No serious adverse events or dose-limiting toxicities observed to date
Efficacy signals in the mid-dose cohort provide initial support for clinical benefits
Treatment in the adult high-dose cohort continues and pediatric mid-dose cohort commencing
Data presented in an oral presentation at the International Symposium on Retinal Degeneration
Company to host a webcast today at 11:00 a.m. ET
CAMBRIDGE, Mass., Sept. 29, 2021 (GLOBE NEWSWIRE) — Editas Medicine, Inc. (Nasdaq: EDIT), a leading genome editing company, today announced positive initial clinical data from the ongoing, open label Phase 1/2 BRILLIANCE clinical trial of EDIT-101. EDIT-101 is under development for the treatment of blindness due to Leber congenital amaurosis 10 (LCA10), a CEP290-related retinal degenerative disorder. The data, including preliminary patient safety and efficacy assessments relating to potential clinical benefits, are being presented today in an oral presentation at the XIXth International Symposium on Retinal Degeneration (RD2021) by Dr. Mark Pennesi, M.D., Ph.D.
“The preliminary results shared today support our belief that EDIT-101 has the potential to provide meaningful benefits to people living with CEP290-related retinal degeneration or LCA10. A positive safety profile has been observed through up to 15 months, with mostly mild adverse events primarily related to the procedure of retinal injection. The safety profile has allowed us to start enrolling and treating subjects in both the high-dose adult cohort and the mid-dose pediatric cohort. Early observations from individuals who were treated in the mid-dose cohort show clinical evidence that gene editing has occurred, demonstrated by visual improvements, as measured by full-field light sensitivity threshold (FST) testing, best corrected visual acuity (BCVA), or improvement in their ability to navigate standardized navigation courses with varying levels of difficulty. We will continue to follow the trial participants prospectively and collect clinical measures to allow us to determine the extent of both continued and durable improvements,” said Lisa Michaels, M.D., Executive Vice President and Chief Medical Officer, Editas Medicine. “I would like to thank the participants, clinicians, and collaborating institutions that continue to contribute to this landmark gene editing medicine clinical trial.”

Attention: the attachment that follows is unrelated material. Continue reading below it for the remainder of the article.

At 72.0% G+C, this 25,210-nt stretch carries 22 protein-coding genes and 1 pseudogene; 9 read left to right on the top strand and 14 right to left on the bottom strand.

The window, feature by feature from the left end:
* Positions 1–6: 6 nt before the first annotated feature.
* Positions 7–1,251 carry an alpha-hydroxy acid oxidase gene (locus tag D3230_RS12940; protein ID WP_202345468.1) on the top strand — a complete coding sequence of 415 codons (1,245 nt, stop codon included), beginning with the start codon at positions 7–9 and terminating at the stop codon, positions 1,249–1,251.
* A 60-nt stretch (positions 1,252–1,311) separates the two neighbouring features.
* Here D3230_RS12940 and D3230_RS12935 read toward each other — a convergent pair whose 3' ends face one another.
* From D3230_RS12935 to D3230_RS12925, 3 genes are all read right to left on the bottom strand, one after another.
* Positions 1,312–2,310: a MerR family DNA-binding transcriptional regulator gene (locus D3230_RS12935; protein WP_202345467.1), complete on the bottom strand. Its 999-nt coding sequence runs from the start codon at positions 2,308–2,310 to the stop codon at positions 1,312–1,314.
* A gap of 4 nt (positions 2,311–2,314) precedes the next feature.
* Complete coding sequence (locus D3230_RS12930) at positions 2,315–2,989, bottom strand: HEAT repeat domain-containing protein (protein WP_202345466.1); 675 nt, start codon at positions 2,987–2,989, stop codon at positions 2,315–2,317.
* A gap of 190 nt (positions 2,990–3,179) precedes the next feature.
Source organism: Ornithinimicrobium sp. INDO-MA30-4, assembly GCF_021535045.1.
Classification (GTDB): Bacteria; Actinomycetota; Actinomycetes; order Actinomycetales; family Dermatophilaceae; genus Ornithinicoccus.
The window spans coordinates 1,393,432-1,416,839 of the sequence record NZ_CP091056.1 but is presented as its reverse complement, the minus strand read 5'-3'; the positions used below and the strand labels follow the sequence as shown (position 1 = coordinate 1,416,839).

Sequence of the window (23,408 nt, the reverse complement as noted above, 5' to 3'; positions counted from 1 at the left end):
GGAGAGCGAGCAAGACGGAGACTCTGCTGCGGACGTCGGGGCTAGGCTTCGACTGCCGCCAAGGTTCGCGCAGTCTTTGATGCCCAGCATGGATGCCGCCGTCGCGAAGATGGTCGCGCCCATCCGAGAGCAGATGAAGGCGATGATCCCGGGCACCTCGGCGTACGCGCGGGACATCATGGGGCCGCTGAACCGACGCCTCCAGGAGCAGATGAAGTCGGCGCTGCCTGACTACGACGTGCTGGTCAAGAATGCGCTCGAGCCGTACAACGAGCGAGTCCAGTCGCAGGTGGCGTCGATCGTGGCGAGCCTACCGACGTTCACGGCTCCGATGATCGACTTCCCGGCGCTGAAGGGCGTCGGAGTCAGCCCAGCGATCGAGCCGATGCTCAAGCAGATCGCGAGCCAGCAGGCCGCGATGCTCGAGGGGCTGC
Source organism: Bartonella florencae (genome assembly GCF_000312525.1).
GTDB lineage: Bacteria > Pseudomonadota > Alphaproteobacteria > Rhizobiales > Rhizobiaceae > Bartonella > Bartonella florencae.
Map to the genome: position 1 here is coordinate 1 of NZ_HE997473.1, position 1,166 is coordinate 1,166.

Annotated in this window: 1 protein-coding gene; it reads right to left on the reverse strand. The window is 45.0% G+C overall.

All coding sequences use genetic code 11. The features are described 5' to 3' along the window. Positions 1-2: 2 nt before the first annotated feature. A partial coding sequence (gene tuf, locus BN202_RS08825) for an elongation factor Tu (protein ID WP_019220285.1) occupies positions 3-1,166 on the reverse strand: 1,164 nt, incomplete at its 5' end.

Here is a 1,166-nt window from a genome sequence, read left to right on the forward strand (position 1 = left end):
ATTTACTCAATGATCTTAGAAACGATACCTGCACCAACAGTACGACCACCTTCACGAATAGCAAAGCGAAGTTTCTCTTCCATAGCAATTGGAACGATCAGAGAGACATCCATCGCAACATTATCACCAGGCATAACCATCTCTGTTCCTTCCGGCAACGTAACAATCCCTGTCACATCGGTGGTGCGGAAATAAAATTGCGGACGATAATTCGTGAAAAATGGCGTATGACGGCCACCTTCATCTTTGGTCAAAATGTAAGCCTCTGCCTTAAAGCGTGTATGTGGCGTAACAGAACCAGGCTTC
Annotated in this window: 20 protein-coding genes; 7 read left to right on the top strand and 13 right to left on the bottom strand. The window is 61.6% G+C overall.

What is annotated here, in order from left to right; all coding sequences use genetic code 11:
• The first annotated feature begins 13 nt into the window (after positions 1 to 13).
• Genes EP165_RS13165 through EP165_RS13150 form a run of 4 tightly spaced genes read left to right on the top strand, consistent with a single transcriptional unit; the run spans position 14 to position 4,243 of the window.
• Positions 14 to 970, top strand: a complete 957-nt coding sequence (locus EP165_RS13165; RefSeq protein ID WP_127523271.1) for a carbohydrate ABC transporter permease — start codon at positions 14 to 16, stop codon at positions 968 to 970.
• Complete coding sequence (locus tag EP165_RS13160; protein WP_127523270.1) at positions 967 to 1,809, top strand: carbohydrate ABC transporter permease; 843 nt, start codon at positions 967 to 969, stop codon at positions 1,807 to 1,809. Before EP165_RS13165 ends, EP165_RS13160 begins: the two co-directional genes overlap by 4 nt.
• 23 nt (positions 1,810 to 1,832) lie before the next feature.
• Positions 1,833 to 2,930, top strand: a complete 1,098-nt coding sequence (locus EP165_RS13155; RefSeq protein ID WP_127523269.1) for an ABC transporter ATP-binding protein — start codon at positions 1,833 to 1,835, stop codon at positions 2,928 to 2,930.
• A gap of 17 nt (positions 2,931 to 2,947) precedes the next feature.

“I am encouraged by these initial results, which indicate this investigational gene editing treatment has been well-tolerated in this trial’s participants thus far and may also help improve sight for people with mutations in the CEP290 gene. Being able to edit genes inside the human body is incredibly profound, and I hope to be able to offer my LCA patients new treatment options involving gene editing in the future,” said Mark Pennesi, M.D., Ph.D., Professor of Molecular and Medical Genetics, Kenneth C. Swan Endowed Professor of Ophthalmology, Paul H. Casey Ophthalmic Genetics Division Chief, Casey Eye Institute, Oregon Health & Science University, and a BRILLIANCE principal investigator.
Dr. Michaels added, “These encouraging results provide a proof of concept on our in vivo gene editing platform and increase Editas’ confidence in the broad potential of our gene editing technology to address additional serious diseases.”
Preliminary results include safety and efficacy data from the first two cohorts, the adult low-dose cohort (6×1011 vg/ml) and the adult mid-dose cohort (1.1×1012 vg/ml). The BCVA eligibility criteria for the adult low-dose cohort (n=2) are light perception (LP), black-white discrimination, and white field projection. For the adult mid-dose and all other cohorts, the first subject is required to have light perception to BCVA of 1.6 logMAR (20/800 Snellen). BCVA criteria for all subsequent subjects is LP to 0.4 logMAR (20/50 Snellen).
Safety data was reported with respect to all six subjects treated in the low dose (n=2) and mid-dose (n=4) cohorts. Most adverse events (AEs) were mild and primarily resulting from the surgical procedure and subretinal injection. There were no dose limiting toxicities (DLTs) defined as a vision-threatening toxicity or severe non-ocular AE that occurs before or at the Week 4 visit and is assessed by the investigator as being related to EDIT-101 and not the administration procedure. Mild anterior chamber inflammation was observed, and adequately controlled with oral steroids. No Cas9-specific antibody or T-cell response was detected. To date, no treatment-related cataracts, edema, or retinal thinning have been observed.
Efficacy was assessed based on available data from five subjects treated in the adult low-dose cohort (n=2) and the adult mid-dose cohort (n=3), who had at least three months of post treatment follow-up, focusing on those measures demonstrated to be consistent and reproducible in subjects with CEP290 retinal degeneration, including: BCVA, FST, and Visual Function Navigation (VNC™, developed by Ora, Inc.).